Leader of al Qaeda belittles leader of ISIS as not worthy

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(CNN) — In a blistering new message, the leader of al Qaeda denounces the leader of ISIS as the illegitimate leader of a phony caliphate.

Exposing a glaring hostility between the two jihadi groups, Ayman al-Zawahiri, the leader of al Qaeda, openly attacks ISIS leader Abu Bakr al-Baghdadi for usurping the jihadi movement.

“We do not acknowledge this Caliphate,” he says, according to a translation from SITE Intelligence posted Wednesday. “We do not see Abu Bakr al-Baghdadi as one worthy of the Caliphate.”

He dismisses al-Baghdadi as a pretender who declared himself caliph with the support of only “a few unknown people,” and established ISIS, which calls itself the Islamic State, “by force and with explosions and car bombs,” instead of by “the choice of the people” through “approval and consultation.”

He also faults al-Baghdadi for failing to support Muslims who are not in the Islamic State’s territory.

“When Gaza was burning beneath Israeli bombs, Abu Bakr al-Baghdadi did not support it with one word, but his main concern was that all the mujahideen pledge allegiance to him, after he assigned himself to be the Caliph without consulting them.”

And he accuses al-Baghdadi of sedition, for encouraging al Qaeda followers to abandon their pledges, and instead promise their loyalty to ISIS.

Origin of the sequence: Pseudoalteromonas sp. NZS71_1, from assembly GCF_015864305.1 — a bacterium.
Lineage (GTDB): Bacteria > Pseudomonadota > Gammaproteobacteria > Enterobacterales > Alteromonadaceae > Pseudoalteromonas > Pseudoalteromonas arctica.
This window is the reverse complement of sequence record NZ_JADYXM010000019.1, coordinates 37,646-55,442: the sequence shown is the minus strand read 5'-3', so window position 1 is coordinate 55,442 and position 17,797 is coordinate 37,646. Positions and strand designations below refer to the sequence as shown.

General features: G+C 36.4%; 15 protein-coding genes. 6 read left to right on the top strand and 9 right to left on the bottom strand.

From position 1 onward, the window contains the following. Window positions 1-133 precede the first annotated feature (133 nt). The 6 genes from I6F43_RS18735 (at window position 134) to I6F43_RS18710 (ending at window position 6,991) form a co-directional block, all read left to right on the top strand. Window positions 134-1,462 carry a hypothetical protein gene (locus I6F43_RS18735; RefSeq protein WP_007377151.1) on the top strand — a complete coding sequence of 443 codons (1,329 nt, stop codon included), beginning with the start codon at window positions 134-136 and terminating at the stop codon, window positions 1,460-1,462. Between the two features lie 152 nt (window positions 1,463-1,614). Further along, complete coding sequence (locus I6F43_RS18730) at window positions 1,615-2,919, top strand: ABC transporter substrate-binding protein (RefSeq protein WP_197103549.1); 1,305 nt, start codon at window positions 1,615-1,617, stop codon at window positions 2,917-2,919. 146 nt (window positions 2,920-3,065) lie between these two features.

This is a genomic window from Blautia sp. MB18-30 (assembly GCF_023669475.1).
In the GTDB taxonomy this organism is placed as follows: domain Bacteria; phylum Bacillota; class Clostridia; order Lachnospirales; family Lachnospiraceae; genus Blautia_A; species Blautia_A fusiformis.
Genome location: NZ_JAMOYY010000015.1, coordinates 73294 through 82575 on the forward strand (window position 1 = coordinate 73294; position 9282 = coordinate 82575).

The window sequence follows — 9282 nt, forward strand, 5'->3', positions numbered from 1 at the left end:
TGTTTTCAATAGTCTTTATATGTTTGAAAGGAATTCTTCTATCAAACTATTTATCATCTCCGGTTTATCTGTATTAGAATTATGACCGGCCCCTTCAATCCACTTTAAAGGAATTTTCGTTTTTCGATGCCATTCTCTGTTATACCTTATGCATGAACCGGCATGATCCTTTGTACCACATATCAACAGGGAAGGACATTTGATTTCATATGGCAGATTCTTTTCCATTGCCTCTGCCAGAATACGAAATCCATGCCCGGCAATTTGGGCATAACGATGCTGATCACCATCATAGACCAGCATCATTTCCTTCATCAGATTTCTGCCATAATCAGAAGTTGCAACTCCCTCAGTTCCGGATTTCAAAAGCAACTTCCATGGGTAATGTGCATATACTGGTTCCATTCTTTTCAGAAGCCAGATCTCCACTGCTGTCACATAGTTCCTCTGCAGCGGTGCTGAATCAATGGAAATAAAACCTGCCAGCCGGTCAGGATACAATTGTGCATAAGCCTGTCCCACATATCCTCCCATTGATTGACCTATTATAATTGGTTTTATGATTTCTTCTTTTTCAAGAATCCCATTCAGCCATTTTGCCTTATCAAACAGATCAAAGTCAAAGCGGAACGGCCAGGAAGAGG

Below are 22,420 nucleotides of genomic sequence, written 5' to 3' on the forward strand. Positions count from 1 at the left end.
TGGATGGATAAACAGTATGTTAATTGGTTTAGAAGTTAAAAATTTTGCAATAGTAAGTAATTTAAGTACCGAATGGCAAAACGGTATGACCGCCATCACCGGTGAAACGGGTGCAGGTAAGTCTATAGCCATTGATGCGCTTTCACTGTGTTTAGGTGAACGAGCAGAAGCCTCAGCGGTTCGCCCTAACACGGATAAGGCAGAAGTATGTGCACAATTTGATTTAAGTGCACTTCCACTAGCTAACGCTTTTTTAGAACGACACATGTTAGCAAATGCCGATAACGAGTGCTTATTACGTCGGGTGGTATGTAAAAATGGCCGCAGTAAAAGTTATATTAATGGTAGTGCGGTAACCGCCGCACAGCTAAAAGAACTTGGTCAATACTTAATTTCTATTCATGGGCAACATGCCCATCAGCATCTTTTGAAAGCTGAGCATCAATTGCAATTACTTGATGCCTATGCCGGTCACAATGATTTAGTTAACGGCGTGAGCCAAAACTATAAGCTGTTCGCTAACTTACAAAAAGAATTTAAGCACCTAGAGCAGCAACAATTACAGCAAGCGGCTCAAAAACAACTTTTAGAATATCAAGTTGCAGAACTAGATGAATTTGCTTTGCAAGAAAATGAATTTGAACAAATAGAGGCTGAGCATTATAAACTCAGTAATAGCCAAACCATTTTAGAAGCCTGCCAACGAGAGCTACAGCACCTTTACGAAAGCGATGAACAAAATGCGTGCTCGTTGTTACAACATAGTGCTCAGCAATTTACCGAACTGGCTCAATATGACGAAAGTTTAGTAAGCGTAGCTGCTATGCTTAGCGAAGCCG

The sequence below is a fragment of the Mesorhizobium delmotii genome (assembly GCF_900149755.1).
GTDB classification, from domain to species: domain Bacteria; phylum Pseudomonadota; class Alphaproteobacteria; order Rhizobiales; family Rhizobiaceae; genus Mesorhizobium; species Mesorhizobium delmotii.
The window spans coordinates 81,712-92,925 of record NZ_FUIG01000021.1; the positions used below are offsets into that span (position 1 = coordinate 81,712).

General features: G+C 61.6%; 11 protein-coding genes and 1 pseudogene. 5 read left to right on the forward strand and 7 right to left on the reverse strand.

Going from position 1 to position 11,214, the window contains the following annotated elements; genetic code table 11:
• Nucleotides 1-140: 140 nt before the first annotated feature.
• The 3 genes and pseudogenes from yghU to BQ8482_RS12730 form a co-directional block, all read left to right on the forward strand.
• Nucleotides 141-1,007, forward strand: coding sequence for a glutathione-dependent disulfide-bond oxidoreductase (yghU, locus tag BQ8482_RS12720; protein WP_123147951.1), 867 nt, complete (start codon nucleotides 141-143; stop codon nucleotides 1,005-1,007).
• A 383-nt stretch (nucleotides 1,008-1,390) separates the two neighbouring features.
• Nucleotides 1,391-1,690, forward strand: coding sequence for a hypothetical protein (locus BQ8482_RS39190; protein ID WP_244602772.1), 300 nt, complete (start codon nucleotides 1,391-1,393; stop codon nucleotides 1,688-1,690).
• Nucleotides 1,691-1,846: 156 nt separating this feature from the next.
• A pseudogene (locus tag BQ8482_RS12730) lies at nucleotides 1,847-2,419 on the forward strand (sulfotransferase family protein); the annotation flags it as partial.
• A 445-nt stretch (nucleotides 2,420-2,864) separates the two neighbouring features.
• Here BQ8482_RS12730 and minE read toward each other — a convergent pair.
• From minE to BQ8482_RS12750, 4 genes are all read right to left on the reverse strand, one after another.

“It’s a major broadside against the Islamic State,” says former State Department counterterrorism adviser William McCants, who is now with the Brookings Institution. “Zawahiri is clearly very angry and frustrated that the Islamic State has been attacking him, attacking his soldiers on the ground, attacking him personally.”

Georgetown University’s Nicholas Palarino says al-Baghdadi is stealing his thunder, and al-Zawahiri feels threatened. “You can compare it to two drug gangs, or two mafia mobs. One is encroaching on the other’s territory.”

The two groups have competing strategies, he says, and right now ISIS is more popular with extremists. “There is a generational split. Zawahiri and al Qaeda are more plotting, planning and patient, whereas Baghdadi is demonstrating results.”

But one U.S. official cautions that it is not necessarily good news for the United States that two of America’s enemies are pitted against each other. Instead, their rivalry may spur them on to outdo one other.

“You have a competition going on that I think is dangerous for the United States,” says Rep. Michael McCaul, chairman of the House Homeland Security Committee. “I worry that they’re going to up the ante.”

It is unclear when the recording was made. But despite his tirade, al-Zawahiri does leave open the possibility of working with ISIS to fight their common enemies.

“Were I in Iraq or in Sham [Syria], I would cooperate with them in fighting the Crusaders,” he says.

But one counter-terrorism official tells CNN that while he would not rule out some cooperation between the groups, the distrust and enmity between the two leaders make unlikely a full reconciliation that could heighten the threat against the United States.

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